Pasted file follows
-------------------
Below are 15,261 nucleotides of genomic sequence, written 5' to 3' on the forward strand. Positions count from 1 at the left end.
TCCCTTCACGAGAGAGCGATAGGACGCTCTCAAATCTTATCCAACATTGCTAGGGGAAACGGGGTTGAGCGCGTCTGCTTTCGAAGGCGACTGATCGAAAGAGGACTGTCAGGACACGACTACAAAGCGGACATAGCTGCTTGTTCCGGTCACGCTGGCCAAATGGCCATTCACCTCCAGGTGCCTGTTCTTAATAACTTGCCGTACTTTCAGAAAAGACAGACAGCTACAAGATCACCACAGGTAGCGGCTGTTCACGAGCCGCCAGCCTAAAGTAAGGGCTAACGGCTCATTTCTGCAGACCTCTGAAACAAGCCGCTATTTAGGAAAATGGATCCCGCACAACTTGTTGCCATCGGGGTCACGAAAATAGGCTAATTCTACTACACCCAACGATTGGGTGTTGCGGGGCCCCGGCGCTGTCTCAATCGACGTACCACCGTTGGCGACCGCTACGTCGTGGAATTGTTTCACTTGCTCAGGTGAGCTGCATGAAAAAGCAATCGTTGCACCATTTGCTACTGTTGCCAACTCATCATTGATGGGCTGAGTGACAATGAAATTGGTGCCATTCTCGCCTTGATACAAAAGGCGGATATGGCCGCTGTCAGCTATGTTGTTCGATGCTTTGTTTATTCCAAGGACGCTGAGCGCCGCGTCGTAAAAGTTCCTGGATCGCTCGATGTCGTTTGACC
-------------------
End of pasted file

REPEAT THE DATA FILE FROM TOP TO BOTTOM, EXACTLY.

Below are 15,261 nucleotides of genomic sequence, written 5' to 3' on the forward strand. Positions count from 1 at the left end.
TCCCTTCACGAGAGAGCGATAGGACGCTCTCAAATCTTATCCAACATTGCTAGGGGAAACGGGGTTGAGCGCGTCTGCTTTCGAAGGCGACTGATCGAAAGAGGACTGTCAGGACACGACTACAAAGCGGACATAGCTGCTTGTTCCGGTCACGCTGGCCAAATGGCCATTCACCTCCAGGTGCCTGTTCTTAATAACTTGCCGTACTTTCAGAAAAGACAGACAGCTACAAGATCACCACAGGTAGCGGCTGTTCACGAGCCGCCAGCCTAAAGTAAGGGCTAACGGCTCATTTCTGCAGACCTCTGAAACAAGCCGCTATTTAGGAAAATGGATCCCGCACAACTTGTTGCCATCGGGGTCACGAAAATAGGCTAATTCTACTACACCCAACGATTGGGTGTTGCGGGGCCCCGGCGCTGTCTCAATCGACGTACCACCGTTGGCGACCGCTACGTCGTGGAATTGTTTCACTTGCTCAGGTGAGCTGCATGAAAAAGCAATCGTTGCACCATTTGCTACTGTTGCCAACTCATCATTGATGGGCTGAGTGACAATGAAATTGGTGCCATTCTCGCCTTGATACAAAAGGCGGATATGGCCGCTGTCAGCTATGTTGTTCGATGCTTTGTTTATTCCAAGGACGCTGAGCGCCGCGTCGTAAAAGTTCCTGGATCGCTCGATGTCGTTTGACC